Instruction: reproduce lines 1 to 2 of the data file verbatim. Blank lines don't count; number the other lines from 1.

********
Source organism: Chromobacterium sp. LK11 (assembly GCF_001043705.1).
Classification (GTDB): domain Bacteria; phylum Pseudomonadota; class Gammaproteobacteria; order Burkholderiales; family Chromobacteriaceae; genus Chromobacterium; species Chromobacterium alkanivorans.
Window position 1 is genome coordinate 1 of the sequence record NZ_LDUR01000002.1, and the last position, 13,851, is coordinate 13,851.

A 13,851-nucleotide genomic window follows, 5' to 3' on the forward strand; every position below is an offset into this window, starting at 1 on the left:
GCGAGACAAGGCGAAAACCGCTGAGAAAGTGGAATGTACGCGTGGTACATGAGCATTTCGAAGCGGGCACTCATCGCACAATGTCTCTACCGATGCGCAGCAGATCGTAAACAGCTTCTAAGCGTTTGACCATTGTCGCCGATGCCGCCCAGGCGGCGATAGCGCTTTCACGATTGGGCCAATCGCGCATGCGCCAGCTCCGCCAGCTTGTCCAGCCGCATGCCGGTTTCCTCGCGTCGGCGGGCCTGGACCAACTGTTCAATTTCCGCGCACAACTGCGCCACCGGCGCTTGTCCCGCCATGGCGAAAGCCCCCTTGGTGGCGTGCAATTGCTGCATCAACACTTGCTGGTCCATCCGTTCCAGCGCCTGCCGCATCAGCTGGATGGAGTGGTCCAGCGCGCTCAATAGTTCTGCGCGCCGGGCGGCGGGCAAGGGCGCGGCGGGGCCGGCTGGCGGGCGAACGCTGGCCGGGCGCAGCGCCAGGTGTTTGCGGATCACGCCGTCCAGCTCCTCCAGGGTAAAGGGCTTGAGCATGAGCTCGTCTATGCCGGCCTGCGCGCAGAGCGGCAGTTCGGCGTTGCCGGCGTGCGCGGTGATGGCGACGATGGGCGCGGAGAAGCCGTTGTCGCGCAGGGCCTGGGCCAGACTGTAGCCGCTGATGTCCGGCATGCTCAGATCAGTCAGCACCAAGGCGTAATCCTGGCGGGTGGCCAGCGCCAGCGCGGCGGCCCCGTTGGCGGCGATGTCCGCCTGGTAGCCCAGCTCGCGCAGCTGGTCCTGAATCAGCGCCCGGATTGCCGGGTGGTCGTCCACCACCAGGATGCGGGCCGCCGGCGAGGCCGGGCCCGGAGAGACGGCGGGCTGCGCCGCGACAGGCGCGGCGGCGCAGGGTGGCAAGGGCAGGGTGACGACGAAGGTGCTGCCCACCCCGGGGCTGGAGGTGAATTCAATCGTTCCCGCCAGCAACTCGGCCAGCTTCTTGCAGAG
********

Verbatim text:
Source organism: Chromobacterium sp. LK11 (assembly GCF_001043705.1).
Classification (GTDB): domain Bacteria; phylum Pseudomonadota; class Gammaproteobacteria; order Burkholderiales; family Chromobacteriaceae; genus Chromobacterium; species Chromobacterium alkanivorans.